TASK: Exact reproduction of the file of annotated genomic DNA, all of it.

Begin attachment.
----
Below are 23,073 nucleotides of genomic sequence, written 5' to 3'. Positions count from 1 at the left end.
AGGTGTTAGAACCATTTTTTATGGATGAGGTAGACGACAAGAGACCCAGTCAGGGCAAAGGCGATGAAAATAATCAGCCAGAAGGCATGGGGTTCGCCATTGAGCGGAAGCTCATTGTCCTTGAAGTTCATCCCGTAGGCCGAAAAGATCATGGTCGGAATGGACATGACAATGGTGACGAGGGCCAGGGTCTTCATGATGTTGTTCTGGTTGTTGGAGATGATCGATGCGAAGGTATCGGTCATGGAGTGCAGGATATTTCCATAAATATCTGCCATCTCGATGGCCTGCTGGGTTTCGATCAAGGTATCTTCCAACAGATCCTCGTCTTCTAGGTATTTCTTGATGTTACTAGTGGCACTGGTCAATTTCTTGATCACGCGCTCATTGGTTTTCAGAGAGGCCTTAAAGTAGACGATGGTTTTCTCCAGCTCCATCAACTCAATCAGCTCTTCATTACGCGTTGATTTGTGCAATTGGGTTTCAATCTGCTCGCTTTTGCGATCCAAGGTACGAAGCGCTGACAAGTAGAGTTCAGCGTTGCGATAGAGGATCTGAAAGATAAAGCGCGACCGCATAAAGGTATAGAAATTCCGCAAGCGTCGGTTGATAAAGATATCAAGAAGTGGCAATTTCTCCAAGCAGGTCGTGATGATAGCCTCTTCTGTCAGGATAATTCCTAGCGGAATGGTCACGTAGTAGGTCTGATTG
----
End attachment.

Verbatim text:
Below are 23,073 nucleotides of genomic sequence, written 5' to 3'. Positions count from 1 at the left end.
AGGTGTTAGAACCATTTTTTATGGATGAGGTAGACGACAAGAGACCCAGTCAGGGCAAAGGCGATGAAAATAATCAGCCAGAAGGCATGGGGTTCGCCATTGAGCGGAAGCTCATTGTCCTTGAAGTTCATCCCGTAGGCCGAAAAGATCATGGTCGGAATGGACATGACAATGGTGACGAGGGCCAGGGTCTTCATGATGTTGTTCTGGTTGTTGGAGATGATCGATGCGAAGGTATCGGTCATGGAGTGCAGGATATTTCCATAAATATCTGCCATCTCGATGGCCTGCTGGGTTTCGATCAAGGTATCTTCCAACAGATCCTCGTCTTCTAGGTATTTCTTGATGTTACTAGTGGCACTGGTCAATTTCTTGATCACGCGCTCATTGGTTTTCAGAGAGGCCTTAAAGTAGACGATGGTTTTCTCCAGCTCCATCAACTCAATCAGCTCTTCATTACGCGTTGATTTGTGCAATTGGGTTTCAATCTGCTCGCTTTTGCGATCCAAGGTACGAAGCGCTGACAAGTAGAGTTCAGCGTTGCGATAGAGGATCTGAAAGATAAAGCGCGACCGCATAAAGGTATAGAAATTCCGCAAGCGTCGGTTGATAAAGATATCAAGAAGTGGCAATTTCTCCAAGCAGGTCGTGATGATAGCCTCTTCTGTCAGGATAATTCCTAGCGGAATGGTCACGTAGTAGGTCTGATTG